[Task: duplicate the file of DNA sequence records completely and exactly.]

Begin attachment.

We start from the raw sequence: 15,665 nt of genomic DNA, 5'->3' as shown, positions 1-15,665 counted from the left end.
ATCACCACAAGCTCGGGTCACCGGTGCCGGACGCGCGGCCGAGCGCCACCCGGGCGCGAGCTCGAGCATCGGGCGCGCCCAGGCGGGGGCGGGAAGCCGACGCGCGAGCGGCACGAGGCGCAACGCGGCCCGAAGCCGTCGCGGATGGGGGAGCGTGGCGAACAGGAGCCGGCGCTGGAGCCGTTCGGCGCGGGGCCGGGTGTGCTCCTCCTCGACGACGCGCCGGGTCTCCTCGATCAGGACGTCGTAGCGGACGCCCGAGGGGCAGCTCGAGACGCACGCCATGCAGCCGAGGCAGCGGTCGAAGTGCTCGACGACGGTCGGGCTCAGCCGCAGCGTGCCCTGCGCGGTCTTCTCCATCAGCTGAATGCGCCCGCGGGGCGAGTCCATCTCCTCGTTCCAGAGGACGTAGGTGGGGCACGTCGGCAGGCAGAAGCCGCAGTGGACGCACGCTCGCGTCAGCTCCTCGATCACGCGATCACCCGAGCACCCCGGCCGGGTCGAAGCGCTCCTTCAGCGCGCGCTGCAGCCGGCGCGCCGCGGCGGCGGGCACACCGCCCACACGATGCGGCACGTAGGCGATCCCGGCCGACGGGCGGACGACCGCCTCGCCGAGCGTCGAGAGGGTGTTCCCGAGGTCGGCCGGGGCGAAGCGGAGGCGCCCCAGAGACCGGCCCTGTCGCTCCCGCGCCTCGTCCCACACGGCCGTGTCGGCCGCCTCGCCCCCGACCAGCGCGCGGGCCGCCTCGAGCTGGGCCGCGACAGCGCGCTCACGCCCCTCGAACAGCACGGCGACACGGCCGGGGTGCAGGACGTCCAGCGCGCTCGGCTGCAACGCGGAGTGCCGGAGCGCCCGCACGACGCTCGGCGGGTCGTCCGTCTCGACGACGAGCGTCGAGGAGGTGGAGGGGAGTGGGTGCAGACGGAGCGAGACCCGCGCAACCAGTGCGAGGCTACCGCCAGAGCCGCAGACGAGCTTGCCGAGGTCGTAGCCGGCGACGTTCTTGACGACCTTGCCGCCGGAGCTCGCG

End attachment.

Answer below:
We start from the raw sequence: 15,665 nt of genomic DNA, 5'->3' as shown, positions 1-15,665 counted from the left end.
ATCACCACAAGCTCGGGTCACCGGTGCCGGACGCGCGGCCGAGCGCCACCCGGGCGCGAGCTCGAGCATCGGGCGCGCCCAGGCGGGGGCGGGAAGCCGACGCGCGAGCGGCACGAGGCGCAACGCGGCCCGAAGCCGTCGCGGATGGGGGAGCGTGGCGAACAGGAGCCGGCGCTGGAGCCGTTCGGCGCGGGGCCGGGTGTGCTCCTCCTCGACGACGCGCCGGGTCTCCTCGATCAGGACGTCGTAGCGGACGCCCGAGGGGCAGCTCGAGACGCACGCCATGCAGCCGAGGCAGCGGTCGAAGTGCTCGACGACGGTCGGGCTCAGCCGCAGCGTGCCCTGCGCGGTCTTCTCCATCAGCTGAATGCGCCCGCGGGGCGAGTCCATCTCCTCGTTCCAGAGGACGTAGGTGGGGCACGTCGGCAGGCAGAAGCCGCAGTGGACGCACGCTCGCGTCAGCTCCTCGATCACGCGATCACCCGAGCACCCCGGCCGGGTCGAAGCGCTCCTTCAGCGCGCGCTGCAGCCGGCGCGCCGCGGCGGCGGGCACACCGCCCACACGATGCGGCACGTAGGCGATCCCGGCCGACGGGCGGACGACCGCCTCGCCGAGCGTCGAGAGGGTGTTCCCGAGGTCGGCCGGGGCGAAGCGGAGGCGCCCCAGAGACCGGCCCTGTCGCTCCCGCGCCTCGTCCCACACGGCCGTGTCGGCCGCCTCGCCCCCGACCAGCGCGCGGGCCGCCTCGAGCTGGGCCGCGACAGCGCGCTCACGCCCCTCGAACAGCACGGCGACACGGCCGGGGTGCAGGACGTCCAGCGCGCTCGGCTGCAACGCGGAGTGCCGGAGCGCCCGCACGACGCTCGGCGGGTCGTCCGTCTCGACGACGAGCGTCGAGGAGGTGGAGGGGAGTGGGTGCAGACGGAGCGAGACCCGCGCAACCAGTGCGAGGCTACCGCCAGAGCCGCAGACGAGCTTGCCGAGGTCGTAGCCGGCGACGTTCTTGACGACCTTGCCGCCGGAGCTCGCG